The majority of the rubber trees in Southeast Asia are clones of varieties highly susceptible to the South American leaf blight--Microcyclus ulei. For these reasons, environmental historian Charles C. Mann, in his 2011 book, 1493: Uncovering the New World Columbus Created, predicts that the Southeast Asian rubber plantations will be ravaged by the blight in the not-too-distant future, thus creating a potential calamity for international industry (p275-278).
The genus Hevea is also known as:
- Caoutchoua J.F.Gmel.
- Micrandra Benn. & R.Br.
- Siphonanthus Schreb. ex Baill.
- Siphonia D.Richard ex Schreb.
- Siphopnicna F.Jansen ex Schreb.
- Castilla elastica - the principal source of latex rubber among the pre-Columbian MesoAmerican peoples
- List of plants of Amazon Rainforest vegetation of Brazil
- Rubber seed oil
- Red Rubber Scandal - was one of the first humanitarian global campaigns but concerned the rubber vine species
- "Elastomer-The rubber tree", Encyclopaedia Britannica, 2008
- "The Brazilian Armed Forces: Current changes, new challenges", Dreifuss, R. Armand. International Seminar Research Committee Armed Forces and Society, Romania, 2002. Retrieved August 19, 2009 from http://www.nestbrasil.com/rest/page8/files/rested1-dreyfus.pdf (p. 55)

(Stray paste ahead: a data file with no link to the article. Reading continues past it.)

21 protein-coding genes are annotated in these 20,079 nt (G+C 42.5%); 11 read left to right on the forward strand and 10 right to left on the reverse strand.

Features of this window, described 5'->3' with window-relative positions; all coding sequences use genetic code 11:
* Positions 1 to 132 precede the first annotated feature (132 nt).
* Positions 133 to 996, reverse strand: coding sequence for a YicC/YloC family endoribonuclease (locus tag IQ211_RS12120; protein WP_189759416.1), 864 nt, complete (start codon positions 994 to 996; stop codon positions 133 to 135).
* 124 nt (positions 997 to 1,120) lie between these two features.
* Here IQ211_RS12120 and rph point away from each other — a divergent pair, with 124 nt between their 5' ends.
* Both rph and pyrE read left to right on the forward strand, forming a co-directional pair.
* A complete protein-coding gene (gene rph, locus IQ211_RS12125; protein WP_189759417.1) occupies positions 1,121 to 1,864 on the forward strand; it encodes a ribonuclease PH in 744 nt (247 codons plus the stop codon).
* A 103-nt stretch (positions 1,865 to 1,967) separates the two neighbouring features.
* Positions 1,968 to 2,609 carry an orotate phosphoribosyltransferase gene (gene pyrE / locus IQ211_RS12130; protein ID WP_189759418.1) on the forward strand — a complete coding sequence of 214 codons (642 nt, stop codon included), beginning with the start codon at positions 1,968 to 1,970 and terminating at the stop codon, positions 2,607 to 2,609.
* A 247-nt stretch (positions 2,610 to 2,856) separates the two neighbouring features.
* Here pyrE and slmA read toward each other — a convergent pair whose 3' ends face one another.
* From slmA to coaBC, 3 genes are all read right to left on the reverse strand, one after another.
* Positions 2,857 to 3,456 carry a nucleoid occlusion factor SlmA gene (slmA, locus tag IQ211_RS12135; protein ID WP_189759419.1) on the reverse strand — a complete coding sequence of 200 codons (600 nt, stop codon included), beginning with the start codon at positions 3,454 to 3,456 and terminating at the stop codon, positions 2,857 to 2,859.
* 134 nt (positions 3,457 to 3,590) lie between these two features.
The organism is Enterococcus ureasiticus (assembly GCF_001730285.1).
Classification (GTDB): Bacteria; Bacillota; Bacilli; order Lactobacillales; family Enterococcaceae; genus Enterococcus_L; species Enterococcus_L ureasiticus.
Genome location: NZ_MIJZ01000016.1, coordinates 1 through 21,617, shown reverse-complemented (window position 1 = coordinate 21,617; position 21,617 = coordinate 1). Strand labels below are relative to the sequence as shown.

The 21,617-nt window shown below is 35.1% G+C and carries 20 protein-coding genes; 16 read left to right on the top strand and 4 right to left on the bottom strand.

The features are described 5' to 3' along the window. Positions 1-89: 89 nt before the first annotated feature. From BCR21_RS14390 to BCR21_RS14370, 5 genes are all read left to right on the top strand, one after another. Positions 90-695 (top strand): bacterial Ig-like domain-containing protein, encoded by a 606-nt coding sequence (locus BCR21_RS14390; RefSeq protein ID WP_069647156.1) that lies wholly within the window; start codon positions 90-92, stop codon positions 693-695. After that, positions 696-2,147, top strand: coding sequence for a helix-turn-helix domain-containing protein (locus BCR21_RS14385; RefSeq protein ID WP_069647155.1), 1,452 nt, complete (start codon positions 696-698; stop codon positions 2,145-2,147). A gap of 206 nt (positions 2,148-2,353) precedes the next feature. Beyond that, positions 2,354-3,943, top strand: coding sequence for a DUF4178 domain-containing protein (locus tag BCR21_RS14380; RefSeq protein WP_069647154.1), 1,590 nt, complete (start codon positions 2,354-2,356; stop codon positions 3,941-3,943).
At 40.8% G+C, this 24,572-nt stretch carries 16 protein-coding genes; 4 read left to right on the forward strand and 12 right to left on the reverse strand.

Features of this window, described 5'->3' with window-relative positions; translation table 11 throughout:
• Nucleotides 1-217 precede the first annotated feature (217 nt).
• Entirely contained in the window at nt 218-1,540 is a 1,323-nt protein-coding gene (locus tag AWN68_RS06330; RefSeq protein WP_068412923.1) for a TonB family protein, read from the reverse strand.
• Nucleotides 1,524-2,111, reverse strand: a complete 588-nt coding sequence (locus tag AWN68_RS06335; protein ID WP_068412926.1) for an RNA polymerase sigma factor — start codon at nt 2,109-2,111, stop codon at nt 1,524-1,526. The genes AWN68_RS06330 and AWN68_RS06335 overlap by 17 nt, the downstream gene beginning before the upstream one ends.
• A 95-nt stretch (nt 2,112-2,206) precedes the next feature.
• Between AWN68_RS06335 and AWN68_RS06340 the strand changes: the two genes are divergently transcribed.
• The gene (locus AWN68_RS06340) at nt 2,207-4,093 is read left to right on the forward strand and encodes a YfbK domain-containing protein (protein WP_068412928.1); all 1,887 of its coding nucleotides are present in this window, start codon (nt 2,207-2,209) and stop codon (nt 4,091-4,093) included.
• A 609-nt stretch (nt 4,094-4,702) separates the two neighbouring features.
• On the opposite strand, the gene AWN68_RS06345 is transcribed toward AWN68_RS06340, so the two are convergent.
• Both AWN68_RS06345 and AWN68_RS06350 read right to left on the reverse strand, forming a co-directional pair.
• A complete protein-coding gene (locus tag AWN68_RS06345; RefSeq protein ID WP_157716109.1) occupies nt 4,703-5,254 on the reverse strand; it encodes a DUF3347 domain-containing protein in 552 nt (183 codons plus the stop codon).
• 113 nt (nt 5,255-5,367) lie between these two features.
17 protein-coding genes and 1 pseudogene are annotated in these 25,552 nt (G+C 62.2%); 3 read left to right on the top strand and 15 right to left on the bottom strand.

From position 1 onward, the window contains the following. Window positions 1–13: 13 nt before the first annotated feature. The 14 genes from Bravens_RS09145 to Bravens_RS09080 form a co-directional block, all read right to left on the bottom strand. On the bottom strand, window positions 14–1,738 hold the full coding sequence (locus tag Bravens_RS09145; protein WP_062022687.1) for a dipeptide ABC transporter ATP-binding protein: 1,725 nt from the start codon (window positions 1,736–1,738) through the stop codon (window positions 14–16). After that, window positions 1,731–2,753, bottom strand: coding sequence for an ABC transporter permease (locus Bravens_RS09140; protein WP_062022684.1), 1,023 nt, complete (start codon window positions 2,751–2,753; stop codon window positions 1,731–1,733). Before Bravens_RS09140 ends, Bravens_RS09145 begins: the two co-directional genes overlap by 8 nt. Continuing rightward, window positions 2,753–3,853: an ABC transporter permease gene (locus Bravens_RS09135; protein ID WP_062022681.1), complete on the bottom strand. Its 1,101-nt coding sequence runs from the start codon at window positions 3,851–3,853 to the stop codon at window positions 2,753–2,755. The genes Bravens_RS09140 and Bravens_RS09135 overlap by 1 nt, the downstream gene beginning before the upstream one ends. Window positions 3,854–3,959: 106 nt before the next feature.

- "Amazon - The Animation", Greepeace Digital. Artificial Environments, n/d. Retrieved August 19, 2009 from http://www.ae-pro.com/preview.php?preid=31&pro=Amazon
- "Seringueira", Wikipédia, a enciclopédia livre, 2009. Retrieved 11h05min, August 19, 2009 from http://pt.wikipedia.org/w/index.php?title=Seringueira&oldid=15936263
- "Acre: História e etnologia", Marco António Gonçalves (Org.). Núcleo de Etnologia Indígena Laboratório de Pesquisa Social/IFCS - UFRJ, n/d. Retrieved August 19, 2009 from http://eduardoeginacarli.blogspot.com/2007_07_01_archive.html
- Winchester, Simon (2003). Krakatoa: The Day the World Exploded, August 27, 1883. HarperCollins. pp. 223–224. ISBN 0-06-621285-5.
- South American Leaf Blight, plantwise.org
- Sabina C. Grund, Kunibert Hanusch, Hans Uwe Wolf (2005), "Arsenic and Arsenic Compounds", Ullmann's Encyclopedia of Industrial Chemistry, Weinheim: Wiley-VCH, doi:10.1002/14356007.a03_113.pub2
- Brazilian Association of Rubber Goods - ABIARB
- National Association Tire Industry - ANIP (Brazil)
- Sao Paulo's Association of Rubber Producers and Processors - APABOR (Brazil)
- Bio ecological production of rubber without fertilizing in Malaysia - BioRubber
- Brazilian Natural Rubber
- LATEKS magazine (Brazil)
- Seringueira.com - Brazilian rubber tree consulting
- Zhang, J., Huss, V.A.R., Sun, X., Chang, K. and Pan, D. 2008. Morphology and phylogenetic position of a trebouxiophycean green algae (Chlorophyta) growing on the rubber tree, Hevea brasiliensis, with the description of a new genus and species. Eur. J. Phycol. 43(2): 185 - 193.
This tree is extremely valuable to humans, it is the source of latex and natural rubber and is the most economically important crop of the genus Hevea. It is grown on monoculture crop plantations mostly in South America and some parts of Africa.
- B.C. Bennett. 2007. Chapter 3: Twenty-five Important Plant Families. B.C. Bennett, editor. UNESCO Encyclopedia of Life Support Systems. http://eolss.net.